Bordering on Misogyny

More thoughts on the MWMF controversy: I find sometimes the anger expressed toward the exclusionary policy-makers at the MWMF bordering on misogyny. Because relatively speaking, lesbians want to keep trans women out of a camp. But when I look around at the world, and what goes on with trans women, I see really horrible things, like rape and horribly brutal murders and cops and media using phrases like “he” or even “it.” & I wonder if sometimes the level of outrage against MWMF isn’t kind of – overamped. I mean they’re just keeping trans women out of a private music festival, not firing them or denying them housing or health treatment or hormones or life.

You know? I don’t think their policy is right, but I also think there are bigger eggs to fry, and using all this energy and rage over MWMF might find people exhausted when something else comes up.

I understand that it’s much easier to be very angry and disappointed with people who should know better, and yes, I think the organizers of the MWMF should know better. But their actions, in terms of comparison, are not as hateful as some of the anger describes it as being. Discriminaton and exclusion is horrible, yes, but it’s a music festival, not the right to live and liberty and the pursuit of happiness. I’m just not sure the level of anger is – well, appropriate.

But then I don’t think the level of hate and suspicion being tossed around by MWMFers toward trans women is anything like appropriate, either.

Neither of these reflections, by the way, has anything to do with what people have been saying on our message boards – they’re observations taken from other things I’ve been reading.

5 Replies to “Bordering on Misogyny”

  1. Why should it be an either this /or that response? Those who are active in this do other things in regards to improving the lives of transpeople.

    My major activities include improving the health and well-being of trans people. this michigan thing is just a small piece of my activism.

    WHy do you feel that the people involved in this, only focus on this as an issue?

    The activity isn’t just against MWMF specifically, I would also like to think that the activity targets transphobia in a general sense as well by presenting the issue of what place transwomen have in communities.


  2. no, you’re not a misogynist, or misogynistic, emilia. please stop thinking about that.

    but you made a point that you’re entirely right aobut – in how the work on this does point up transphobia. i’m not sure about a general sense, though – i mean, not to be mean, but most people couldn’t give a rat’s ass what a bunch of womyn in michigan think about anything. not transwomen, not violence against women, not music or “safe spaces” or really – anything. i mean they’re already a disempowered group.

    & it’s not that i think people who do the MWMF work only do that, but more that i don’t know why you’d want to waste your energy/breath on it. having seen the horrible crap that some lesbian feminists say about trans women, i don’t think i could sustain that kind of regular beating to my soul. & for what? for the right to hang out with another disempowered nobody-gives-a-shit-what-they-think group? i’m just not sure what there is to win here, because i think their minds are made up, & accessing women’s groups that are more trans friendly might go a much further way in terms of winning “hearts & minds.” from what lisa vogel’s press release suggests, trans women will now be viewed by her & others simply as disrespectful interlopers.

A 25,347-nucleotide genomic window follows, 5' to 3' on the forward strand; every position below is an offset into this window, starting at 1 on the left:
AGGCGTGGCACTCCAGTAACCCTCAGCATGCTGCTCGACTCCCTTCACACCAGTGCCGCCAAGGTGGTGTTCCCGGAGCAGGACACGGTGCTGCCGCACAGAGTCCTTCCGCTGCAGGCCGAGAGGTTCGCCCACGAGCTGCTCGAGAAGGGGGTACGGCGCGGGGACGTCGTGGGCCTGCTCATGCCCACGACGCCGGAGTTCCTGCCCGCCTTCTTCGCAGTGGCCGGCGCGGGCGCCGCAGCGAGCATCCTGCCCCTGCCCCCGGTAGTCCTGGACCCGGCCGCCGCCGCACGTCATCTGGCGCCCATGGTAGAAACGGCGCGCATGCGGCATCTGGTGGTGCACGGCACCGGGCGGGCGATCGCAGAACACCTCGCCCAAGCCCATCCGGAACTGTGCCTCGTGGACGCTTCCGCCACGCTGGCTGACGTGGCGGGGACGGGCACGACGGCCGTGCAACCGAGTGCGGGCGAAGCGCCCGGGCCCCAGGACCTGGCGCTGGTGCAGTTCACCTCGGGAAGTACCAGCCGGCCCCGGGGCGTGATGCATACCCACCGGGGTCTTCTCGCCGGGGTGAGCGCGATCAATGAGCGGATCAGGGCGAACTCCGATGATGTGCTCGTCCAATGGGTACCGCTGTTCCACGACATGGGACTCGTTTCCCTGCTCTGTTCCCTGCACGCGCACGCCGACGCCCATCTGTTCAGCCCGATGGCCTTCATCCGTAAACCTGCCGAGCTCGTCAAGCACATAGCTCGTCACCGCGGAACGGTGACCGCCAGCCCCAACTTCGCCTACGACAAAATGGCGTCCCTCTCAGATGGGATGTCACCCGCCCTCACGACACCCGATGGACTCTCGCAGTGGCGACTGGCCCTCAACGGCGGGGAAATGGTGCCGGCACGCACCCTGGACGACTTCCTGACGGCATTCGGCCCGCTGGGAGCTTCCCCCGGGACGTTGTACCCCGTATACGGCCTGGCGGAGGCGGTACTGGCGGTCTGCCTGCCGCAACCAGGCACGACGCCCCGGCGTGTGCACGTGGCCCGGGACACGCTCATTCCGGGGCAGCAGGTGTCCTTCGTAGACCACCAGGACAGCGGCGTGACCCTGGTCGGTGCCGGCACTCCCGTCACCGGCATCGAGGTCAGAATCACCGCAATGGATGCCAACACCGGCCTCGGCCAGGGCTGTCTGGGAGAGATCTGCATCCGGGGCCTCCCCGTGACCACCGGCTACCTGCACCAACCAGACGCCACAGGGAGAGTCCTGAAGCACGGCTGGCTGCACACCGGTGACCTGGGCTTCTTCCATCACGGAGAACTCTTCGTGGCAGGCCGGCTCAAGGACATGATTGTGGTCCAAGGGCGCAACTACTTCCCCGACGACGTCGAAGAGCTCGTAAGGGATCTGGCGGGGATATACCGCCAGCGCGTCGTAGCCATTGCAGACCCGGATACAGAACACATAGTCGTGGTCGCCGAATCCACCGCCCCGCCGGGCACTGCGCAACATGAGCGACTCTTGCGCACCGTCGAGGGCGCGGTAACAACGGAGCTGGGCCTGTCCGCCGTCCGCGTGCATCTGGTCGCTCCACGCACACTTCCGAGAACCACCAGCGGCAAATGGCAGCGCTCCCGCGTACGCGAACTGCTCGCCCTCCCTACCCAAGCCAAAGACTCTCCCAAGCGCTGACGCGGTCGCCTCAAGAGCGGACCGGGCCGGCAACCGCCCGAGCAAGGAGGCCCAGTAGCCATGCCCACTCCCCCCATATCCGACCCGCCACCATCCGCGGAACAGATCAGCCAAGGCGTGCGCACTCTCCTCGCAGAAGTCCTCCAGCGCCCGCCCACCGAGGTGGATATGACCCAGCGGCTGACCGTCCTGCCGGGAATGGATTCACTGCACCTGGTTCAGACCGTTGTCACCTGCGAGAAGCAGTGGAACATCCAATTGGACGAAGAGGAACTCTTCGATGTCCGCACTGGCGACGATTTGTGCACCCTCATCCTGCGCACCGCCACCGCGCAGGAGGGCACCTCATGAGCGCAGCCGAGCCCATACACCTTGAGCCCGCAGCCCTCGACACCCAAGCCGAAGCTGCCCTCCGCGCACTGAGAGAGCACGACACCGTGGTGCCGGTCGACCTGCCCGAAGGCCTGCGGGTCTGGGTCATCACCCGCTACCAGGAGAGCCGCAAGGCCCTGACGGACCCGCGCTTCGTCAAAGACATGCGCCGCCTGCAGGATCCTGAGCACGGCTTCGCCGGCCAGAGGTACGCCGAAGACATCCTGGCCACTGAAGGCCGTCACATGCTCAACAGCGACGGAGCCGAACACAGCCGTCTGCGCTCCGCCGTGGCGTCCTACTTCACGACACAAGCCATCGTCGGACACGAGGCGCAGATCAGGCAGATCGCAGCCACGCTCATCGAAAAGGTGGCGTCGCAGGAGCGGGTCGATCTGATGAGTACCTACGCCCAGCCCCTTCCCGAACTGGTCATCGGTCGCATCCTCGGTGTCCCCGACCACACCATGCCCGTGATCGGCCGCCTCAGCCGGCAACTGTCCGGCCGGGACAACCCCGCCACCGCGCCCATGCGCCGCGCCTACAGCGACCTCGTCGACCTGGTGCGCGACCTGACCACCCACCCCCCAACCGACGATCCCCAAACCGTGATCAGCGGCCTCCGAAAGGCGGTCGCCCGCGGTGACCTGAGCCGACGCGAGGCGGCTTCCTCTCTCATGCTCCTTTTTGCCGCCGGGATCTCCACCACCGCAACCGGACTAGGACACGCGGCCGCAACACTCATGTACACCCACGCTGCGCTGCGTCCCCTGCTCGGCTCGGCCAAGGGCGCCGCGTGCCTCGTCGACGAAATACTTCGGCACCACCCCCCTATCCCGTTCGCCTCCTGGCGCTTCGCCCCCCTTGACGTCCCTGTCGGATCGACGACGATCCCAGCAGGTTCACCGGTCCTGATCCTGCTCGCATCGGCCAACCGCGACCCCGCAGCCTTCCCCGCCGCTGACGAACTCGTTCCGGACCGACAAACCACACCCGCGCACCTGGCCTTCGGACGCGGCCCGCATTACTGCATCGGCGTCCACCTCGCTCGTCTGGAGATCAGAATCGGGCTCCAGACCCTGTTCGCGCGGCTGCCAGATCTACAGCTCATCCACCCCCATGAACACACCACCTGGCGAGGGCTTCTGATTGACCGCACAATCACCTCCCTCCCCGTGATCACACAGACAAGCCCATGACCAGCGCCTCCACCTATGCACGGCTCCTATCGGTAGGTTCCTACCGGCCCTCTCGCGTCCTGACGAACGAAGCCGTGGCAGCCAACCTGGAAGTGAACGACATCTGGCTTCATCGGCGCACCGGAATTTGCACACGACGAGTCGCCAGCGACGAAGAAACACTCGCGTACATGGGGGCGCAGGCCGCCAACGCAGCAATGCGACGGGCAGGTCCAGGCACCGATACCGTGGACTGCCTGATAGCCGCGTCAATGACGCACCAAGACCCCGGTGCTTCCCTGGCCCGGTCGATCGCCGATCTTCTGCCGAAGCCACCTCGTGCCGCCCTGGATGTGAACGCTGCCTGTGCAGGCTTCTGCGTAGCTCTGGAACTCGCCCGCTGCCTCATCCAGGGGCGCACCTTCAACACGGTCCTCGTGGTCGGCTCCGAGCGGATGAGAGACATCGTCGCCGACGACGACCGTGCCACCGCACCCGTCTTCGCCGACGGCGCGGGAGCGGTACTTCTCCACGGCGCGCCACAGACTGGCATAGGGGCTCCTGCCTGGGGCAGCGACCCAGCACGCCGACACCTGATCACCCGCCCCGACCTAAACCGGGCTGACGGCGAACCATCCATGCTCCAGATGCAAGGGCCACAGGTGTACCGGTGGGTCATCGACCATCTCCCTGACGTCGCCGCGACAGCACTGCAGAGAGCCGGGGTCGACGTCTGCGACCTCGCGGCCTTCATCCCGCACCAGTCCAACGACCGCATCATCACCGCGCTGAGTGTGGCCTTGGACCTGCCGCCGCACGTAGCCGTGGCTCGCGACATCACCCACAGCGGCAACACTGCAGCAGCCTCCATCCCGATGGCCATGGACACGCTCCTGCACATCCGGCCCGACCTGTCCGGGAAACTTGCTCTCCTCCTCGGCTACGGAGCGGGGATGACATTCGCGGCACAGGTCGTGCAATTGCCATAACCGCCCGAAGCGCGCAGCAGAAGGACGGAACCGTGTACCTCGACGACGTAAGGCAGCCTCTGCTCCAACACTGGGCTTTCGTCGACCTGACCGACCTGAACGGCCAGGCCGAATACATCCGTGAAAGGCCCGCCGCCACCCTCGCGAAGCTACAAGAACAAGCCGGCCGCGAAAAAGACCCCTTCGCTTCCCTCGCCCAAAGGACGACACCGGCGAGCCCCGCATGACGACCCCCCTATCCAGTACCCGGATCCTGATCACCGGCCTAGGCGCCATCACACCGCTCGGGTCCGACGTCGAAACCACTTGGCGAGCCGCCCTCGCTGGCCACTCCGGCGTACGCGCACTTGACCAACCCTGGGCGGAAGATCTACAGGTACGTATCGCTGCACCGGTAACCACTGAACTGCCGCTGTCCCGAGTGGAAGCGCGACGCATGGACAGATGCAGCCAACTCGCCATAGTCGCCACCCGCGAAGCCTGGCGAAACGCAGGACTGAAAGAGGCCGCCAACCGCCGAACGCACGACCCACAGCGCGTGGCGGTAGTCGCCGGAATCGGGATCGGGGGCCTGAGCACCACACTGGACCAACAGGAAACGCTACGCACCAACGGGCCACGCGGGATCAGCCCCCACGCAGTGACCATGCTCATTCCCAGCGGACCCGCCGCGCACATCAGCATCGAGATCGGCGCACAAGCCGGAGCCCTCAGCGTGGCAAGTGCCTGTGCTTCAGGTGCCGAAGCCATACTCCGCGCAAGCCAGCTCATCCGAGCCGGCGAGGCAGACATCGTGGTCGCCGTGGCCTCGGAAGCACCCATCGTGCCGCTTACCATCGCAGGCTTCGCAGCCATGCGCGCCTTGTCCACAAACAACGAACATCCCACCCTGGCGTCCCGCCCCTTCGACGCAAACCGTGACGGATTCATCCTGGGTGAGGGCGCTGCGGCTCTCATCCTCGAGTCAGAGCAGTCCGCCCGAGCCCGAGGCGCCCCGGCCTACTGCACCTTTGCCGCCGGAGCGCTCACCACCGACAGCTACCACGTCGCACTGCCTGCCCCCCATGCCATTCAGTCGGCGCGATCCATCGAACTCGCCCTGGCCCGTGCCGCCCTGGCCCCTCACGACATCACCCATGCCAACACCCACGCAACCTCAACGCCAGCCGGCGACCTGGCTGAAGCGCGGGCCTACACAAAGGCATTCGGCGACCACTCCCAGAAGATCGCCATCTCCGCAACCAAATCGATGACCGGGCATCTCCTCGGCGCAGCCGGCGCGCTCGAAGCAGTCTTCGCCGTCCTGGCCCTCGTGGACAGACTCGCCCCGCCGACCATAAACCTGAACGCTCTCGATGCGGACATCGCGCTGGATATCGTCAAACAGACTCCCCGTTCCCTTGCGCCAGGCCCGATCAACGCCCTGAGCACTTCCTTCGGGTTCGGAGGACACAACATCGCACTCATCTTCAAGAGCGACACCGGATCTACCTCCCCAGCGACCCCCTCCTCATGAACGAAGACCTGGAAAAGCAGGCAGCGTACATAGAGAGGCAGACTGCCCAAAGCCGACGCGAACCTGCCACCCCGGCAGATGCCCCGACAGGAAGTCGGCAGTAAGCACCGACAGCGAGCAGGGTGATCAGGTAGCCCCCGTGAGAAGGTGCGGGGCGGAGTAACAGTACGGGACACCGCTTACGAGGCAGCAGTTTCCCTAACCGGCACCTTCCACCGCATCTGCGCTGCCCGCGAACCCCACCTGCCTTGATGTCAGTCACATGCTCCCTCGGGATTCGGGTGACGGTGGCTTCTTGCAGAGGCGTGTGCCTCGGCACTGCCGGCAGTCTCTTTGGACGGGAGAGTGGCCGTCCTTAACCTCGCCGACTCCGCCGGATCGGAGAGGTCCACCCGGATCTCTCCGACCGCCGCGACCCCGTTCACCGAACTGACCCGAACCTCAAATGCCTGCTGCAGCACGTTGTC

anyway i dont’ get it. maybe it’s just me. i have no time to ‘fight the power.’ there are a bunch of ambiguous or plain out ignorant people i have a chance to educate, so i’ll go where there’s soil, and not rock, to plant seeds.

  3. Here’s a guess – maybe it’s partially the feeling that, because the MWMF ought to know better, there might be some point to hollering about injustice. Going up against the cold, cruel world means facing people we* have no idea how to talk to. We’ve got some shared vocabulary and concepts with MWMF – “inclusion”, “liberation”, “self-actualization” – which makes it feel like resolution ought to be possible, holding us back from walking away to a more worthwhile fight.

    It’s not a practical viewpoint, I agree. It’s like the old joke about looking for your car keys under the streetlamp, instead of where you dropped them – doing what seems doable, even though it’s not what you actually need. It seems to bespeak exhaustion and despair, or at least confusion.

    (* – Caveat – since I can’t imagine myself being “qualified” for MWMF under any policy, I shouldn’t really use “we” here, and arguably shouldn’t even voice an opinion on it.)

  4. we really are similar. i have been thinking about this all weekend, but wasn’t sure how to articulate it yet. but yes, i absolutely see what you mean.

    i was also thinking how this applied to anger towards trans men in some dyke communities, how the level of outrage directed at trans men who say misogynist shit seems to be louder than that directed at bio-men or at other women.

    i’m freakin’ exhausted, so i can’t elaborate more, but i will at some point.

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